I am fascinated by TED Talks. The people presenting them are able to take complex ideas (their life’s work in some cases) and condense them into a fifteen minute schpiel, many times using even less time than that. Because TED is such an interesting presentation format, I’ve subscribed to their channel on YouTube and have taken to watching a couple TED Talks almost every day. This week it seems I focused mostly on health and well-being (the result, no doubt, of eating lots of cookies and crisps these past few days…): making stress your friend, longevity, how where you live affects your health. All the talks had great tips for how to rewire your thinking, eating, consciousness in order to live a healthier and better life, and I highly recommend watching the above videos to judge for yourself.
It wasn’t until I was sitting in church this morning, however, that I realized the talks I’d listened to this week really fit in with what today’s Gospel reading teaches. Today, the Evangelist, Luke, tells how Jesus visits two sisters, Martha and Mary. While Martha takes to preparing food and cleaning house, Mary simply sits at Jesus’ feet and listens to His words. Martha becomes quite frustrated and demands Jesus to tell Mary to help her. Jesus surprises Martha, however, replying with, “Martha, Martha, you are worried and distracted by many things; 42 there is need of only one thing. Mary has chosen the better part, which will not be taken away from her” (Luke 10:38-42, NRSV Catholic Edition, biblegateway.com).
The way our priest explained this passage in his homily is that we are constantly in motion, and the busier we get, the ‘less time’ we have to focus on God. This message is exactly the same as a lot of what I hear when I’m watching TED Talks, especially the one above on longevity. Perhaps Dan Buettner wasn’t specifically talking about focusing on God, but the message of taking a break and a breath is one and the same. In the Bible, taking a break means to focus on making yourself quiet so you can hear what God is saying; with TED, taking a break is crucial to your health because if you’re always on the go, you’re not able to recuperate as easily.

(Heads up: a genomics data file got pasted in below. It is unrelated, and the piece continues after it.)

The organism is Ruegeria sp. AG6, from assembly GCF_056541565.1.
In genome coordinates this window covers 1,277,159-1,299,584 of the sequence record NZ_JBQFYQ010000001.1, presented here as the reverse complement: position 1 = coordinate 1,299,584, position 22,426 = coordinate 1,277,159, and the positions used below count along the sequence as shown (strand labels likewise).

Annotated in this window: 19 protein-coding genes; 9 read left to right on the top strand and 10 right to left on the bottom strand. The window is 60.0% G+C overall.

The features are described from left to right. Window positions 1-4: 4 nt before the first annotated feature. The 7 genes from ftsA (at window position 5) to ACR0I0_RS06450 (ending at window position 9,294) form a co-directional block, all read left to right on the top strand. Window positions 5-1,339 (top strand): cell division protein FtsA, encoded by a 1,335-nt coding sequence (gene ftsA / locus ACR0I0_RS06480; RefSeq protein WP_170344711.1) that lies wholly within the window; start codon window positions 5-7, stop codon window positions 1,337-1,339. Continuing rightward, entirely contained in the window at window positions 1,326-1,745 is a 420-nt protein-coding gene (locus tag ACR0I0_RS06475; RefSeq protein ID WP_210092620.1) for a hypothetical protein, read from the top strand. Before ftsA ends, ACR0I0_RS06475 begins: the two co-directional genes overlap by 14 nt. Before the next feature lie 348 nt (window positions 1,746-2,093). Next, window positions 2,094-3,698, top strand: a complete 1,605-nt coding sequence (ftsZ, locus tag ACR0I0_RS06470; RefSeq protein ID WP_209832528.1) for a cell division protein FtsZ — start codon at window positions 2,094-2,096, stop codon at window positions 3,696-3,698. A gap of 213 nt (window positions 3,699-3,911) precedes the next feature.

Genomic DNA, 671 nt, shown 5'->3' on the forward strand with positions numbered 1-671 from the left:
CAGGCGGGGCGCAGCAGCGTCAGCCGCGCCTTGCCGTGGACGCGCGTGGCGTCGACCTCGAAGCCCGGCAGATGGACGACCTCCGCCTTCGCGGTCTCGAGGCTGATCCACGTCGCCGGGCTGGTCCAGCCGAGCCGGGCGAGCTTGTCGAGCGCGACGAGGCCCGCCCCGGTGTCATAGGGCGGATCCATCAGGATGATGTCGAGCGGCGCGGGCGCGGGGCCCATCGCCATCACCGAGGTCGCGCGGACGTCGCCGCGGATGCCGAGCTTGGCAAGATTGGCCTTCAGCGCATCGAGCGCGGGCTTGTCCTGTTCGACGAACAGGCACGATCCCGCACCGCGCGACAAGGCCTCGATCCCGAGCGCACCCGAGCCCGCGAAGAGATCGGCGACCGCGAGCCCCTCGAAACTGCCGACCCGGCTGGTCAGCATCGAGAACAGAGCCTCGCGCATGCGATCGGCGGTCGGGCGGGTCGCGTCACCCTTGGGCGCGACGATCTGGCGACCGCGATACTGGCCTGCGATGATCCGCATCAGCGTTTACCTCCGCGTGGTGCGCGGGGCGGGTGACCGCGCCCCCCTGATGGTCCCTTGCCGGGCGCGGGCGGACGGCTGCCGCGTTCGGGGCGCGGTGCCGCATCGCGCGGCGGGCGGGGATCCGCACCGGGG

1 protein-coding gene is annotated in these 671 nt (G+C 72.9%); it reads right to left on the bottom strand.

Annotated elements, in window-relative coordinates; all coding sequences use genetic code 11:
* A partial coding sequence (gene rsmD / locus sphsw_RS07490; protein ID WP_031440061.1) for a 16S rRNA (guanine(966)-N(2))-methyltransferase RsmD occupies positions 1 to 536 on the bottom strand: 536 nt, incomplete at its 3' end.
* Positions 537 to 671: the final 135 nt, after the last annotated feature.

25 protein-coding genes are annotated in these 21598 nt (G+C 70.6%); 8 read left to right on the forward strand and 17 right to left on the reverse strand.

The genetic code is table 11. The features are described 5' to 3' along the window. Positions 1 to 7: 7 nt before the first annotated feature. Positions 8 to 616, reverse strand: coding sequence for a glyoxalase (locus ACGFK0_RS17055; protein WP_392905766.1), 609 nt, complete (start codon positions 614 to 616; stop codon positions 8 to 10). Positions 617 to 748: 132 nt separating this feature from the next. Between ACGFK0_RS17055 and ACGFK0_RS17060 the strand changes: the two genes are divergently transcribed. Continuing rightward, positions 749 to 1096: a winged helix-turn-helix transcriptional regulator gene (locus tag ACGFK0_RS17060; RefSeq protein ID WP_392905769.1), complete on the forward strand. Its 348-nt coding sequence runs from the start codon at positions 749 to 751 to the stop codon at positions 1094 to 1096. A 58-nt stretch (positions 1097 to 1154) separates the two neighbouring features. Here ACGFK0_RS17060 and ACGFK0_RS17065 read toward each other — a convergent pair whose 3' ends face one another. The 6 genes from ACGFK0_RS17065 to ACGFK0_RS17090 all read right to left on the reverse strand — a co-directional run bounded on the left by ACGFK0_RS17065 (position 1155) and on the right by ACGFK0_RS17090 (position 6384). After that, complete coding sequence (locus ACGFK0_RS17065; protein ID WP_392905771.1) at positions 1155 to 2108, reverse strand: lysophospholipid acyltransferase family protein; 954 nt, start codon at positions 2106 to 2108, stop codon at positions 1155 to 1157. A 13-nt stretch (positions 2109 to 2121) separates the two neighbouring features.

The other thing that struck me while I was listening to Father’s homily is Mary’s role in the Scripture: she focuses on simply being with and listening to Jesus. In his talk on longevity, Buettner speaks about the importance of community in living well into your 90s and even your 100s. Both the Bible and TED, then, recognize how crucial it is to be with people and truly connect with them, not always focusing on the outside.
So, what am I trying to say? Maybe these ideas we’re seeing in TED aren’t as new as we think they are. Maybe those ideas have already been thought up and put into a collection of stories and analogies: the Bible. So, maybe next time you have a problem you should check inside there to find your answer. It doesn’t matter if you’re religious or not because the ideas are the same as our more contemporary ones, like the ones you find in TED.
One thing is for sure: a lot of shit goes down in the Bible, so at least you might have fun combing through those parts.
Have a wonderful Canadian Thanksgiving!